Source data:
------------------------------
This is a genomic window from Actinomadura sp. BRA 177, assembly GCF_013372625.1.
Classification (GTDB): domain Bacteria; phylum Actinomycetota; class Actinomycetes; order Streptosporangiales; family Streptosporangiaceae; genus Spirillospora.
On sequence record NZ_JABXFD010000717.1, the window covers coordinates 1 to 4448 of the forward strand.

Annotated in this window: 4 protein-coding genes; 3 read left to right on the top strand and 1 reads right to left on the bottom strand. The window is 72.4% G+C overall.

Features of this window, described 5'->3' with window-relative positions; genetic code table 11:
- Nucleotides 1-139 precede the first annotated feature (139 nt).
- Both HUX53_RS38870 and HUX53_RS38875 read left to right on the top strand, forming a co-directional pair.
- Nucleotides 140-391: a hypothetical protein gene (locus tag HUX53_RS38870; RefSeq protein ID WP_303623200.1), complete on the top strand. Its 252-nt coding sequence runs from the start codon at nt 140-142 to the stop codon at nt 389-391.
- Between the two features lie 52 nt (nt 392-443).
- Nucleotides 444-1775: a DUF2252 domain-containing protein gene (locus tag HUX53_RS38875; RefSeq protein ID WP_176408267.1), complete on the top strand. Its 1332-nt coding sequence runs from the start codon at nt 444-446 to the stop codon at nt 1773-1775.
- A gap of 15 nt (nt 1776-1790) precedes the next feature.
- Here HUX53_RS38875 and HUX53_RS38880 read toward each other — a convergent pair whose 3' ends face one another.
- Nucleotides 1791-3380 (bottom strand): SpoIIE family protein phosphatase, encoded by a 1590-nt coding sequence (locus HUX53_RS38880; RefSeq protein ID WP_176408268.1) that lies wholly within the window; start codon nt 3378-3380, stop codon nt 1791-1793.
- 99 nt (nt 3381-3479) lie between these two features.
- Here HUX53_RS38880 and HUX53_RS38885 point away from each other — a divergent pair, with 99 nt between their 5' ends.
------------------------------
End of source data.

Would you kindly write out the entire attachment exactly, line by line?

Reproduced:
This is a genomic window from Actinomadura sp. BRA 177, assembly GCF_013372625.1.
Classification (GTDB): domain Bacteria; phylum Actinomycetota; class Actinomycetes; order Streptosporangiales; family Streptosporangiaceae; genus Spirillospora.
On sequence record NZ_JABXFD010000717.1, the window covers coordinates 1 to 4448 of the forward strand.

Annotated in this window: 4 protein-coding genes; 3 read left to right on the top strand and 1 reads right to left on the bottom strand. The window is 72.4% G+C overall.

Features of this window, described 5'->3' with window-relative positions; genetic code table 11:
- Nucleotides 1-139 precede the first annotated feature (139 nt).
- Both HUX53_RS38870 and HUX53_RS38875 read left to right on the top strand, forming a co-directional pair.
- Nucleotides 140-391: a hypothetical protein gene (locus tag HUX53_RS38870; RefSeq protein ID WP_303623200.1), complete on the top strand. Its 252-nt coding sequence runs from the start codon at nt 140-142 to the stop codon at nt 389-391.
- Between the two features lie 52 nt (nt 392-443).
- Nucleotides 444-1775: a DUF2252 domain-containing protein gene (locus tag HUX53_RS38875; RefSeq protein ID WP_176408267.1), complete on the top strand. Its 1332-nt coding sequence runs from the start codon at nt 444-446 to the stop codon at nt 1773-1775.
- A gap of 15 nt (nt 1776-1790) precedes the next feature.
- Here HUX53_RS38875 and HUX53_RS38880 read toward each other — a convergent pair whose 3' ends face one another.
- Nucleotides 1791-3380 (bottom strand): SpoIIE family protein phosphatase, encoded by a 1590-nt coding sequence (locus HUX53_RS38880; RefSeq protein ID WP_176408268.1) that lies wholly within the window; start codon nt 3378-3380, stop codon nt 1791-1793.
- 99 nt (nt 3381-3479) lie between these two features.
- Here HUX53_RS38880 and HUX53_RS38885 point away from each other — a divergent pair, with 99 nt between their 5' ends.